DINING / BREAKFAST ROOMS: These are the most size sensitive rooms of the house. In the dining and breakfast rooms, it is usually better to have a rug that maybe a little larger rather than a little smaller. The rug should look large even under big size dining tables or any such furniture items on them. The size also helps in keeping the chairs on the rug even after they are pulled out for sitting. A common rule of thumb is to measure 2 feet beyond the back legs of the chairs to allow enough room to pull the chair out. If you have a rectangular table, your choice is easy; use a rectangular rug. But if you have a square table, finding a square rug will be very difficult, unless you have one custom made. If you are not willing to go the custom route, then use a rectangular or round rug under the square table. If done right, this setup looks nice. For a round table, the first preference is a round rug, but you can get away with a rectangular or square rug under a round table also.
LIVING / FAMILY ROOMS: These rooms are the most versatile when it comes to the rug sizes you can use. They are also easier rooms to work with than the dining or hallway. Here you can get away with a smaller rug under the coffee table, or go all the way past the furnishings. Usually, the best and most economical way is to have the rug cover the entire area between the couch and chairs, coming to the front legs of these furnishings or just slightly under the front legs. The feet placement on the rug, while walking or sitting, should be “entirely on or off” the rug rather than partially on. In case of a rug near a couch or chair, the rug should either end more than a foot away so that the feet can be entirely off the rug, or the rug should come to the couch/chair or under them so that the feet are entirely on the rug.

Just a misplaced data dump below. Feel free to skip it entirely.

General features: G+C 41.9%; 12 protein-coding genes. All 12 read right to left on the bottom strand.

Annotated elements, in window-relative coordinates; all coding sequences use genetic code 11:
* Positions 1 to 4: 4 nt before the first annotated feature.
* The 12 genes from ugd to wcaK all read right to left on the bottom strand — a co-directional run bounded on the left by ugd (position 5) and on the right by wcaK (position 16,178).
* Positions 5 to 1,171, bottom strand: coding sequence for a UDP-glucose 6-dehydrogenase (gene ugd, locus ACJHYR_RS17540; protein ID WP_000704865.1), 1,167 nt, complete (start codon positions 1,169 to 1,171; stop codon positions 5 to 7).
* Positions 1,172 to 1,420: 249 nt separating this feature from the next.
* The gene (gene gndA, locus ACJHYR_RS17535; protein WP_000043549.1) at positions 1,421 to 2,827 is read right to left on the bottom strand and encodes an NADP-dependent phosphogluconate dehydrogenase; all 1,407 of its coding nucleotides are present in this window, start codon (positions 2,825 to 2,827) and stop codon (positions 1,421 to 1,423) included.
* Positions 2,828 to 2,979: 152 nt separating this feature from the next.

GREAT ROOMS: It is a common mistake to try and do one large rug in a great room, you will be much better off, decorating, cost and functionality wise, to have two main areas, the sitting area and the dining area, and place two rugs like these are two different rooms. Another common mistake is to assume that both rugs have to be going in the same direction, vertical or horizontal; don’t worry about that. Place rugs in each setting without worrying about the rug’s direction in the other setting. If you wish to do one large rug, which is the more expensive and difficult way to go, you can still make it look magnificent by ensuring that you use a rug that is big enough to comfortably hold both dining and family room settings easily. Most important in this setting is to use an overall design, one with no center medallion. Never use a center medallion rug in this setting because it will be suitable.